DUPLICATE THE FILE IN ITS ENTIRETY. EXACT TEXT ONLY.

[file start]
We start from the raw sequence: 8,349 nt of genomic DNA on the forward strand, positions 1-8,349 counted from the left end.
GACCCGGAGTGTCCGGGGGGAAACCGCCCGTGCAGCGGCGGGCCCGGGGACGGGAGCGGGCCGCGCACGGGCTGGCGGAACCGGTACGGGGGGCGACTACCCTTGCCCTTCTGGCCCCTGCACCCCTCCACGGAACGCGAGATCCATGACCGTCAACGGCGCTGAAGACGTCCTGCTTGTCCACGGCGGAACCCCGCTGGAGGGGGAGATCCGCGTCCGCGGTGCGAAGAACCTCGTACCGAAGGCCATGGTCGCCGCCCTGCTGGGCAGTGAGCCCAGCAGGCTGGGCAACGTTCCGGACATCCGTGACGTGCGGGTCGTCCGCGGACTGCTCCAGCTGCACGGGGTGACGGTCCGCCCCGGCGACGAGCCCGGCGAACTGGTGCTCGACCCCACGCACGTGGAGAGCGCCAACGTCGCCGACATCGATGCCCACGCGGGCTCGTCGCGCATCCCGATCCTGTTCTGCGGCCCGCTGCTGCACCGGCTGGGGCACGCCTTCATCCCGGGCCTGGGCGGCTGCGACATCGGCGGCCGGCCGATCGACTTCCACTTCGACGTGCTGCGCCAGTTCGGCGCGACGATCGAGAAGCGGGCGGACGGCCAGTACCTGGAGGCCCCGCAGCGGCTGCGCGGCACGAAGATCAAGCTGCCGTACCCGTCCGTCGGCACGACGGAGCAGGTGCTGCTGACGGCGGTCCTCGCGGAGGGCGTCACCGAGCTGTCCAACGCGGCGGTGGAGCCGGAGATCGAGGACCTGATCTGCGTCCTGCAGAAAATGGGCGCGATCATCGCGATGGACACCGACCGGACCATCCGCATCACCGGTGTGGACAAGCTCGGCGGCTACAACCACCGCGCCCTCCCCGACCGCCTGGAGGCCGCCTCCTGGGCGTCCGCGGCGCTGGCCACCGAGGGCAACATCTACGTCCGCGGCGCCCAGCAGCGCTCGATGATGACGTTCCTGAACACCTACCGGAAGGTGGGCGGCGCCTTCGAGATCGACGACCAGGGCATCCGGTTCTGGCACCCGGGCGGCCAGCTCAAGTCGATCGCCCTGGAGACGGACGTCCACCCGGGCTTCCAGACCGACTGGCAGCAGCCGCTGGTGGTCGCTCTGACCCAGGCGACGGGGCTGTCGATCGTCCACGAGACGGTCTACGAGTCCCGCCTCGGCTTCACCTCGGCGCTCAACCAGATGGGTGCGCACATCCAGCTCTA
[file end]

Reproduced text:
We start from the raw sequence: 8,349 nt of genomic DNA on the forward strand, positions 1-8,349 counted from the left end.
GACCCGGAGTGTCCGGGGGGAAACCGCCCGTGCAGCGGCGGGCCCGGGGACGGGAGCGGGCCGCGCACGGGCTGGCGGAACCGGTACGGGGGGCGACTACCCTTGCCCTTCTGGCCCCTGCACCCCTCCACGGAACGCGAGATCCATGACCGTCAACGGCGCTGAAGACGTCCTGCTTGTCCACGGCGGAACCCCGCTGGAGGGGGAGATCCGCGTCCGCGGTGCGAAGAACCTCGTACCGAAGGCCATGGTCGCCGCCCTGCTGGGCAGTGAGCCCAGCAGGCTGGGCAACGTTCCGGACATCCGTGACGTGCGGGTCGTCCGCGGACTGCTCCAGCTGCACGGGGTGACGGTCCGCCCCGGCGACGAGCCCGGCGAACTGGTGCTCGACCCCACGCACGTGGAGAGCGCCAACGTCGCCGACATCGATGCCCACGCGGGCTCGTCGCGCATCCCGATCCTGTTCTGCGGCCCGCTGCTGCACCGGCTGGGGCACGCCTTCATCCCGGGCCTGGGCGGCTGCGACATCGGCGGCCGGCCGATCGACTTCCACTTCGACGTGCTGCGCCAGTTCGGCGCGACGATCGAGAAGCGGGCGGACGGCCAGTACCTGGAGGCCCCGCAGCGGCTGCGCGGCACGAAGATCAAGCTGCCGTACCCGTCCGTCGGCACGACGGAGCAGGTGCTGCTGACGGCGGTCCTCGCGGAGGGCGTCACCGAGCTGTCCAACGCGGCGGTGGAGCCGGAGATCGAGGACCTGATCTGCGTCCTGCAGAAAATGGGCGCGATCATCGCGATGGACACCGACCGGACCATCCGCATCACCGGTGTGGACAAGCTCGGCGGCTACAACCACCGCGCCCTCCCCGACCGCCTGGAGGCCGCCTCCTGGGCGTCCGCGGCGCTGGCCACCGAGGGCAACATCTACGTCCGCGGCGCCCAGCAGCGCTCGATGATGACGTTCCTGAACACCTACCGGAAGGTGGGCGGCGCCTTCGAGATCGACGACCAGGGCATCCGGTTCTGGCACCCGGGCGGCCAGCTCAAGTCGATCGCCCTGGAGACGGACGTCCACCCGGGCTTCCAGACCGACTGGCAGCAGCCGCTGGTGGTCGCTCTGACCCAGGCGACGGGGCTGTCGATCGTCCACGAGACGGTCTACGAGTCCCGCCTCGGCTTCACCTCGGCGCTCAACCAGATGGGTGCGCACATCCAGCTCTA